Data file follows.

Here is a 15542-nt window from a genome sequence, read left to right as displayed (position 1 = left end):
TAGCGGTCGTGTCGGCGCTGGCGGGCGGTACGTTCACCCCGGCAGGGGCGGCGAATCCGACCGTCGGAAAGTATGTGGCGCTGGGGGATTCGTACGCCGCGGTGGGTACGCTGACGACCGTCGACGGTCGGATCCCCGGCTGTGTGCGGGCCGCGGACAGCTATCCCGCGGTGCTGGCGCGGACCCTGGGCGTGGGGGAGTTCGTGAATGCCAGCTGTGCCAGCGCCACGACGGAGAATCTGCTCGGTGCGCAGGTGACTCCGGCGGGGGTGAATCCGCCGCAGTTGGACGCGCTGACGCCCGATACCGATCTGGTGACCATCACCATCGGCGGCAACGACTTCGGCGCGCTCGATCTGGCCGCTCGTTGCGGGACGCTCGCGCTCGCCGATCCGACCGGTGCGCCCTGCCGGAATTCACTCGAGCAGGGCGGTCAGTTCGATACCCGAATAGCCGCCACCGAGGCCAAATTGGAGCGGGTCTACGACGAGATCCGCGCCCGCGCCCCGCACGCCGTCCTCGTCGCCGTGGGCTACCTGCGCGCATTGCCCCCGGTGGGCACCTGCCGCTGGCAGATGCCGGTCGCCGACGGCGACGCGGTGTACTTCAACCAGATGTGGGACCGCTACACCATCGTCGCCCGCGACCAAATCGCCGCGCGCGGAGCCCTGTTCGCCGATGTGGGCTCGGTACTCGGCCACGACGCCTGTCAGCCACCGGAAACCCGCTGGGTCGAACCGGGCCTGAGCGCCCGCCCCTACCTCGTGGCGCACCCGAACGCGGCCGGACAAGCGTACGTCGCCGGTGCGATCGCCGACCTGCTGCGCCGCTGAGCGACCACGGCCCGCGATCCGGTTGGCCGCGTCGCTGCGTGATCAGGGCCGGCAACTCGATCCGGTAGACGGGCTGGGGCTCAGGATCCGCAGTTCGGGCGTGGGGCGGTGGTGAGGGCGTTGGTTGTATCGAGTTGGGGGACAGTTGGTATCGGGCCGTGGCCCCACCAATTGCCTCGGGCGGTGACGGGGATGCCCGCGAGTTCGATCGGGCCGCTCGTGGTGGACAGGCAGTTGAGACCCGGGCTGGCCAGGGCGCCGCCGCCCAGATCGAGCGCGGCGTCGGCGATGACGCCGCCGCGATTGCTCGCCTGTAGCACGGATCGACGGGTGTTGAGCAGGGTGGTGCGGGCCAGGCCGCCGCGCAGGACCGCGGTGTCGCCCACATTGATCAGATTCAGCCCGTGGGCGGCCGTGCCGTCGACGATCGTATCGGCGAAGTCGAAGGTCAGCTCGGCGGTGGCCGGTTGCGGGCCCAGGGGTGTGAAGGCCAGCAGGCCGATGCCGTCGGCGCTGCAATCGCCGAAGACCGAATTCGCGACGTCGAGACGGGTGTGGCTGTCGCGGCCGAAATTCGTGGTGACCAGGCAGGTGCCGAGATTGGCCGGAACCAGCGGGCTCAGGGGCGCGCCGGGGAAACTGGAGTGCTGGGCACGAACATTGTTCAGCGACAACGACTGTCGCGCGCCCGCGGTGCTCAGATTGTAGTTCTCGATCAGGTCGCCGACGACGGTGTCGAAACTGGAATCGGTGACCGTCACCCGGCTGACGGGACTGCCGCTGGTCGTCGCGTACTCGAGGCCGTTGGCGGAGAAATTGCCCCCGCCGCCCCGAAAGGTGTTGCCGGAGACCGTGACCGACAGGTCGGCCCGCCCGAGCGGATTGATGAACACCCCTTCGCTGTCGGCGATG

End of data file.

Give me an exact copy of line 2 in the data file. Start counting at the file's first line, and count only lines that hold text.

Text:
TAGCGGTCGTGTCGGCGCTGGCGGGCGGTACGTTCACCCCGGCAGGGGCGGCGAATCCGACCGTCGGAAAGTATGTGGCGCTGGGGGATTCGTACGCCGCGGTGGGTACGCTGACGACCGTCGACGGTCGGATCCCCGGCTGTGTGCGGGCCGCGGACAGCTATCCCGCGGTGCTGGCGCGGACCCTGGGCGTGGGGGAGTTCGTGAATGCCAGCTGTGCCAGCGCCACGACGGAGAATCTGCTCGGTGCGCAGGTGACTCCGGCGGGGGTGAATCCGCCGCAGTTGGACGCGCTGACGCCCGATACCGATCTGGTGACCATCACCATCGGCGGCAACGACTTCGGCGCGCTCGATCTGGCCGCTCGTTGCGGGACGCTCGCGCTCGCCGATCCGACCGGTGCGCCCTGCCGGAATTCACTCGAGCAGGGCGGTCAGTTCGATACCCGAATAGCCGCCACCGAGGCCAAATTGGAGCGGGTCTACGACGAGATCCGCGCCCGCGCCCCGCACGCCGTCCTCGTCGCCGTGGGCTACCTGCGCGCATTGCCCCCGGTGGGCACCTGCCGCTGGCAGATGCCGGTCGCCGACGGCGACGCGGTGTACTTCAACCAGATGTGGGACCGCTACACCATCGTCGCCCGCGACCAAATCGCCGCGCGCGGAGCCCTGTTCGCCGATGTGGGCTCGGTACTCGGCCACGACGCCTGTCAGCCACCGGAAACCCGCTGGGTCGAACCGGGCCTGAGCGCCCGCCCCTACCTCGTGGCGCACCCGAACGCGGCCGGACAAGCGTACGTCGCCGGTGCGATCGCCGACCTGCTGCGCCGCTGAGCGACCACGGCCCGCGATCCGGTTGGCCGCGTCGCTGCGTGATCAGGGCCGGCAACTCGATCCGGTAGACGGGCTGGGGCTCAGGATCCGCAGTTCGGGCGTGGGGCGGTGGTGAGGGCGTTGGTTGTATCGAGTTGGGGGACAGTTGGTATCGGGCCGTGGCCCCACCAATTGCCTCGGGCGGTGACGGGGATGCCCGCGAGTTCGATCGGGCCGCTCGTGGTGGACAGGCAGTTGAGACCCGGGCTGGCCAGGGCGCCGCCGCCCAGATCGAGCGCGGCGTCGGCGATGACGCCGCCGCGATTGCTCGCCTGTAGCACGGATCGACGGGTGTTGAGCAGGGTGGTGCGGGCCAGGCCGCCGCGCAGGACCGCGGTGTCGCCCACATTGATCAGATTCAGCCCGTGGGCGGCCGTGCCGTCGACGATCGTATCGGCGAAGTCGAAGGTCAGCTCGGCGGTGGCCGGTTGCGGGCCCAGGGGTGTGAAGGCCAGCAGGCCGATGCCGTCGGCGCTGCAATCGCCGAAGACCGAATTCGCGACGTCGAGACGGGTGTGGCTGTCGCGGCCGAAATTCGTGGTGACCAGGCAGGTGCCGAGATTGGCCGGAACCAGCGGGCTCAGGGGCGCGCCGGGGAAACTGGAGTGCTGGGCACGAACATTGTTCAGCGACAACGACTGTCGCGCGCCCGCGGTGCTCAGATTGTAGTTCTCGATCAGGTCGCCGACGACGGTGTCGAAACTGGAATCGGTGACCGTCACCCGGCTGACGGGACTGCCGCTGGTCGTCGCGTACTCGAGGCCGTTGGCGGAGAAATTGCCCCCGCCGCCCCGAAAGGTGTTGCCGGAGACCGTGACCGACAGGTCGGCCCGCCCGAGCGGATTGATGAACACCCCTTCGCTGTCGGCGATG